Meet Prof. Nava Tintarev, full professor of Explainable Artificial Intelligence

Prof. Nava Tintarev joined Maastricht University in October of last year. She focuses on Explainable Artificial Intelligence, which has an important societal component to it: “My take on things is much more user-centered than what you see in a lot of computer science departments.”

You may not know what a recommender system is, but you have almost certainly encountered one. “It’s the type of automated systems used by companies like Amazon and Spotify, which look at your previous profile and try to suggest something in the future”, says Prof. Tintarev.

As a recently appointed full professor in Explainable Artificial Intelligence, Nava Tintarev is a leading expert in human-computer interaction. Her work focuses on artificially intelligent systems that give advice. ‘Advice’ is to be taken broadly here: beyond recommending what to buy, see or hear next, it can for instance also refer to how search engines prioritize search results for specific users.

Explaining the unexplained

Explainable Artificial Intelligence

Most artificially intelligent systems are notorious for their black box-like nature: they tend to make predictions based on previous data, but won’t reveal how they arrived at their conclusions. Where a person might say ‘I recommend you look into cat supplies, because you searched the internet for pet shelters and cat gifs all of last week’, an algorithm’s reasoning can be much more sophisticated – and entirely opaque.

That lack of transparency comes at a price.

What if an algorithm is biased, but used for important things like your news consumption – thereby informing your opinions about disputed topics like face masks and vaccinations? And what if a computer’s biases only amplify yours, but you don’t know that it’s happening?

The field of Explainable Artificial Intelligence devises methods to generate insights into why AI recommends or takes particular actions. Explanations may for instance be presented in natural language or through using intelligent interactive interfaces. Such explanations are widely considered a key requirement for the responsible use of artificial intelligence in society.

Recommender systems

Back to recommender systems. Since they pop up in all sorts of settings, working on them takes on varied contexts as well. “I do a lot of work on recommender systems,” says Prof. Tintarev, “for instance in the music domain. Maybe things like the weather, your mood, and activity level change the kind of music you enjoy. The amount of interactions and explanations that you could need in these settings may also differ. You can adapt the recommender system and the explanations they generate to these kinds of things.”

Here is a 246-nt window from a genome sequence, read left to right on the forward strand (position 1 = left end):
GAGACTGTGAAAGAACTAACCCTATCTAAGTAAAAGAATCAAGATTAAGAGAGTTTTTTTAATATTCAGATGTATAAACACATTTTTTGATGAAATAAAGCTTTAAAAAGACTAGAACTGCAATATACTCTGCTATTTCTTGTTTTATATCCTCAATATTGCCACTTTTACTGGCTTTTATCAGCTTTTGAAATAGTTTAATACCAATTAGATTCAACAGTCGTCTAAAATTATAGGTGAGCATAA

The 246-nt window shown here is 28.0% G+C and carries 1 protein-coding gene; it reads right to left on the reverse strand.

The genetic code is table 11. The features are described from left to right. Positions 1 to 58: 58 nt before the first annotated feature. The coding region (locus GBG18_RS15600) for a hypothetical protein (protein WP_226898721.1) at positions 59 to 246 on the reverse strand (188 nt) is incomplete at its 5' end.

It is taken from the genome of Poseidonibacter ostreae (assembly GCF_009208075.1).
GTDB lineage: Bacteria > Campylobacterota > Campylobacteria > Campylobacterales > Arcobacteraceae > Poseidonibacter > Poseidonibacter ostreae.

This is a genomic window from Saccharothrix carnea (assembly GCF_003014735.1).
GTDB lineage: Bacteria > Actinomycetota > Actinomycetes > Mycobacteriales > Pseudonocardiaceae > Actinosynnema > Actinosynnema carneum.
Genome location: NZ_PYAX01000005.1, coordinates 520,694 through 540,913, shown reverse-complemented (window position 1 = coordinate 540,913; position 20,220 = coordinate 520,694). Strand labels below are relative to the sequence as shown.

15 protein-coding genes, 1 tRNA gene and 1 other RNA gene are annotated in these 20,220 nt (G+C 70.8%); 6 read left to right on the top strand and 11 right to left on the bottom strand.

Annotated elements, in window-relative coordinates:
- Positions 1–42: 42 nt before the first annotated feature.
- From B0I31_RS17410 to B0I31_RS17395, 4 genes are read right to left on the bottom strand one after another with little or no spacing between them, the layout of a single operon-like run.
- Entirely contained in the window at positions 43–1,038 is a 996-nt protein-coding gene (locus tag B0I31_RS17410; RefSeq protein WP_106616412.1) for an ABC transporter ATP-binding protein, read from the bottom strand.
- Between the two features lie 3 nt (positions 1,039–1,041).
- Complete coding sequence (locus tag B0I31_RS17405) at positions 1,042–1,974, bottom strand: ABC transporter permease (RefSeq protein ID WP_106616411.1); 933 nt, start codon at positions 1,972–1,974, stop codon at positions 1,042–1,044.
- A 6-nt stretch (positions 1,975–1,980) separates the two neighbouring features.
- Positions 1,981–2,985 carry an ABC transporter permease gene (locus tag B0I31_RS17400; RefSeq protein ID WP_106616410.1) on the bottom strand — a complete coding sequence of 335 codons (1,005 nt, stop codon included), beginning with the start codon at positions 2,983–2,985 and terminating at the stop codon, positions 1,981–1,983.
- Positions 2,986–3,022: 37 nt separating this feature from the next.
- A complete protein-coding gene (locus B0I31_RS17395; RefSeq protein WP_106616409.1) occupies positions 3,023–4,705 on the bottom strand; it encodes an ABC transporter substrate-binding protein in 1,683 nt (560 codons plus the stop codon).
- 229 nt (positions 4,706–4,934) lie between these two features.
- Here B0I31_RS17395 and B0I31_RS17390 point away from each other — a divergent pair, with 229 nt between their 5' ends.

“Right now, my team is working on explaining automated group recommendations. These will often require a compromise. If someone is not getting their first choice, how can we use explanations to keep the group happy and smooth those rough edges?”

Opening Pandora’s box

Explainable Artificial Intelligence

But while Prof. Tintarev initially mentions tourist and music recommendations, smoothing edges through explanations can also tackle important societal goals. Recommender systems have been under scrutiny for the risk of promoting so-called ‘filter bubbles’: online spaces where users are served content that aligns with their viewpoints, whether through Youtube, Facebook, or a different platform.

Prof. Tintarev: “I’m concerned about the fact that we are becoming more polarized. That we aren’t exposed to viewpoints that differ from our own – even when we want to be."

"The goal is not necessarily to agree with those other viewpoints, but to be aware that they exist. How do we create interaction in a way that helps people make informed decisions? Many of my current projects, also in collaboration with industry, examine online information and diversity of viewpoints. In a project co-funded by IBM, we are for example looking into search results. Does it matter which results are in the list? Or how they are ordered and displayed? How does this influence user behavior and attitudes?” The end goal, she stresses, is a broad awareness of their information consumption.

Not your average computer scientist

“My vision of Explainable Artificial Intelligence is one that is human understandable”, prof. Tintarev concludes. “We don’t only need to be able to automatically generate explanations, we also need to see when they help people make better informed decisions. That requires empirical work, like evaluations with users. It also requires understanding the circumstances: when are explanations needed and useful? What do we need to change and how should we adapt the explanations?”

“My take on things is much more user-centered than what you see in a lot of computer science departments. It’s half psychology, half computer science.” Needless to say, we’re excited to have Prof. Tintarev on our team.

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